Case Study of Mobile Team at Projectplace


I am currently working as a Scrum Master for multiple teams at Projectplace in Stockholm, Sweden. One of those teams is the Mobile Team. They are developing Action Boards for both iOS (iPad) and Android platforms. These Action Boards are also available in the Customer Preview of the Projectplace web service. Both Web Team and Mobile Team share the same API’s. The iPad app is planned to be released in 2-3 Sprints from now.
This case study can be written from many perspectives, but in this article I am going to focus on how we are working with the challenges of having a distributed Scrum team.

Stockholm & Bangalore

Projectplace is currently in process of starting their own office in Bangalore, India and have already engaged a number of very talented developers and testers there.

The Mobile Team is “under construction” and has a mix of consultants and employees, distributed geographically in Stockholm and Bangalore. Working in and with a distributed team comes with some challenges.

Challenges of working with a distributed Scrum team

At Projectplace, we’ve identified the following challenges of working with a distributed Scrum team:

  • Hard to get a personal connection with people far away and in a different culture.
  • All meetings require the use of some technology to be efficent.
  • Participants need to speak fairly good english.
  • Working in different time zones gives us fewer hours of the day when we can collaborate.
  • Simple Post-it notes for visualizing progress and tracking tasks doesn’t work so good.
  • Some impediments can be difficult for a Scrum Master to handle from a distance.

How we tackled the challenges of working with a distributed Scrum team

  • When the team was created, the Indian part of the team came to Stockholm to work together as a big team for an extended period of time. A big team room was arranged and all team members worked together on user storys for a couple of Sprints. We focused on getting to know eachother and Pair Programming between swedes and indians was strongly encouraged, tracked and visualized. (So noone could hide. ;-)) A special “team startup” retrospective was held with focus to improve collaboration between team members.
  • We use Polycom video conferencing or Skype for our Sprint Planning, Daily Scrum, Demos and Retrospectives. Usually “Polly” for longer meetings and Skype for Daily Stand-ups.
  • All team members at Projectplace are proficient in english, but we still have technical discussions in our native tongue when needed.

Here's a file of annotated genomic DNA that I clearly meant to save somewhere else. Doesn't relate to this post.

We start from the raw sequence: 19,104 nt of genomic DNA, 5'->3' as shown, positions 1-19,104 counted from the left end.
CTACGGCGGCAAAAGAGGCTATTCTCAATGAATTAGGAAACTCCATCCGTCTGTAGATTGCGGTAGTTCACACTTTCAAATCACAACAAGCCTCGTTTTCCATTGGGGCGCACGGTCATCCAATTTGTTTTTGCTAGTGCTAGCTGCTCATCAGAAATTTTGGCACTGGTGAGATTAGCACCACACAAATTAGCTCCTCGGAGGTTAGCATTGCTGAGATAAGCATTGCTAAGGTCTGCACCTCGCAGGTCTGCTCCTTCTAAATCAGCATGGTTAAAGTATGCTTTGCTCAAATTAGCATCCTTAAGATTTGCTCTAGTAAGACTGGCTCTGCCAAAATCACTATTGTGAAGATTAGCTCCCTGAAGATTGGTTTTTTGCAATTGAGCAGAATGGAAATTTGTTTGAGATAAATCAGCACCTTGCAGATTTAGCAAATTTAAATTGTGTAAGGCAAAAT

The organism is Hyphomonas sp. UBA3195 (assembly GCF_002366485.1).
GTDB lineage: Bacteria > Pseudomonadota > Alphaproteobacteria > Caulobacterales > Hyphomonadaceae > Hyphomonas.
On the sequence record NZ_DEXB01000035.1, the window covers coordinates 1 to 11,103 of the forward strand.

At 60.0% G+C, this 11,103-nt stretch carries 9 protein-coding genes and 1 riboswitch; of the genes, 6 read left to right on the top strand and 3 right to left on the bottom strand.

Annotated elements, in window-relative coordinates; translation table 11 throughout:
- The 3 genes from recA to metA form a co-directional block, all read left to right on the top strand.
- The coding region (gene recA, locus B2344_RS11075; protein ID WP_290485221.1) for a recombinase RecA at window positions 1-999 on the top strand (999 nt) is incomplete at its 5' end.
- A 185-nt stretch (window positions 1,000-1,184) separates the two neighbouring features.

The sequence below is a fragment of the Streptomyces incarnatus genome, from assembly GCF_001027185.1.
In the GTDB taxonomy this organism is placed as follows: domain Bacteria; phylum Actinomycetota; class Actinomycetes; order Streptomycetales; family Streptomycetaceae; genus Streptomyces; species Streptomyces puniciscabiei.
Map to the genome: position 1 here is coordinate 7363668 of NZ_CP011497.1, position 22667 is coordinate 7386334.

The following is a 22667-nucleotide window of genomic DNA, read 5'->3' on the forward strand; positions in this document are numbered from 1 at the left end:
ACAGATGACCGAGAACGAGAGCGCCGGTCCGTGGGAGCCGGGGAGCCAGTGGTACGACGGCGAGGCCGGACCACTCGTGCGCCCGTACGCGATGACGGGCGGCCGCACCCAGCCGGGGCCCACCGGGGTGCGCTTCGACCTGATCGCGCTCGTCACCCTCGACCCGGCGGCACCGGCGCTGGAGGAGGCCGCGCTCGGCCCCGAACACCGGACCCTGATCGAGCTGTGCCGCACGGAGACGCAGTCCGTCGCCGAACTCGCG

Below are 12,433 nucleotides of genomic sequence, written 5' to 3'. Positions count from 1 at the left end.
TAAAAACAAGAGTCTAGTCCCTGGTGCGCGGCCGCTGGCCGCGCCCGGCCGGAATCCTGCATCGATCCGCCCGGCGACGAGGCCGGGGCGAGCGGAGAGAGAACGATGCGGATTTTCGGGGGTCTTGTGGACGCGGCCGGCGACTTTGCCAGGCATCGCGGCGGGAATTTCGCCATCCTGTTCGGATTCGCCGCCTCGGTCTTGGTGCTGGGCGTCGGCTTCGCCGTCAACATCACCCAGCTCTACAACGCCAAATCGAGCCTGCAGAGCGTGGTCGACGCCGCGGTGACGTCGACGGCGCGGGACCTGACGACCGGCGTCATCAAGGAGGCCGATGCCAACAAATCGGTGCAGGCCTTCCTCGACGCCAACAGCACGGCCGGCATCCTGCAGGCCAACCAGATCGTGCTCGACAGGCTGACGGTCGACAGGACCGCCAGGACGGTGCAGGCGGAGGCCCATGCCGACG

• We have discussed pushing the standard working hours in order to get more hours together, but no action has been taken on this yet.
  • The white board and sticky notes for issue tracking has been replaced with a Jira + Greenhopper combo. The choice was simple because other parts of Projectplace were already using Jira.
  • We are going to employ a local SM in Bangalore.


All the efforts above are all good and well, but I still believe that a team should sit together. So, in the long term, we will try to split the Mobile team into two teams, one in Bangalore and one in Stockholm. This will have the following advantages:

  • Meetings will be shorter
  • Everyone can speak their native tongue
  • When a team member wants to talk to another team member, he can just stand up and say “Hey you, Stinky” (or the indian/swedish equivalent) instead of having to wait until Stockholm/Bangalore working hours and then fire up a Skype call only to be interrupted by a shaky Internet connection or any other technical troubles.
  • Team members can collaborate on simple white boards instead of having to resort to other inferior tools.

The idea is that both teams will work on the same products, in the same code base. They will have seperate Sprint Backlogs, but will take them from the same Product Backlog.

But before we can do this we need to make sure the team wants¬†to split. They need to feel the pain. They need to trigger the change because they want to, not because some consultant Scrum Master got a silly idea. ūüėČ

And before a split can be successful, we also need to make sure both teams have all the roles needed to complete user storys on their own. Otherwise we’re just building a mini-waterfall process of inter-team dependencies. Another word for this is “cross-functional teams”. So, some people will probably need to be hired. If you want to join this great team – look out for Projectplace job postings in Bangalore and Stockholm!

3 responses on “Case Study of Mobile Team at Projectplace

  1. Hi Max
    This is an interesting post and I am sure you are in the right direction.
    I really like the approach on “need to make sure the team wants to split” and you are truely making a self organizing team.

    All the best

    Cipson, CSM, PSM – I

  2. Very good sum up Max!

    One interesting point that I got from the Bangalore team is that they do not think the time zones matters. They told me that they are very used to work with abroad projects. So the Bangalore team are more adopted to work in conditions that the Sthlm Team (sometimes) faced as problems…? Or at least the Sthlm Team could say it out loud when they thought it was a problem in order to solve it. And the Bangalore team could not say it in the same way because of cultural difference..? These are just some thoughts I was thinking of when reading your post.


Leave a Reply

Your email address will not be published. Required fields are marked *

This site uses Akismet to reduce spam. Learn how your comment data is processed.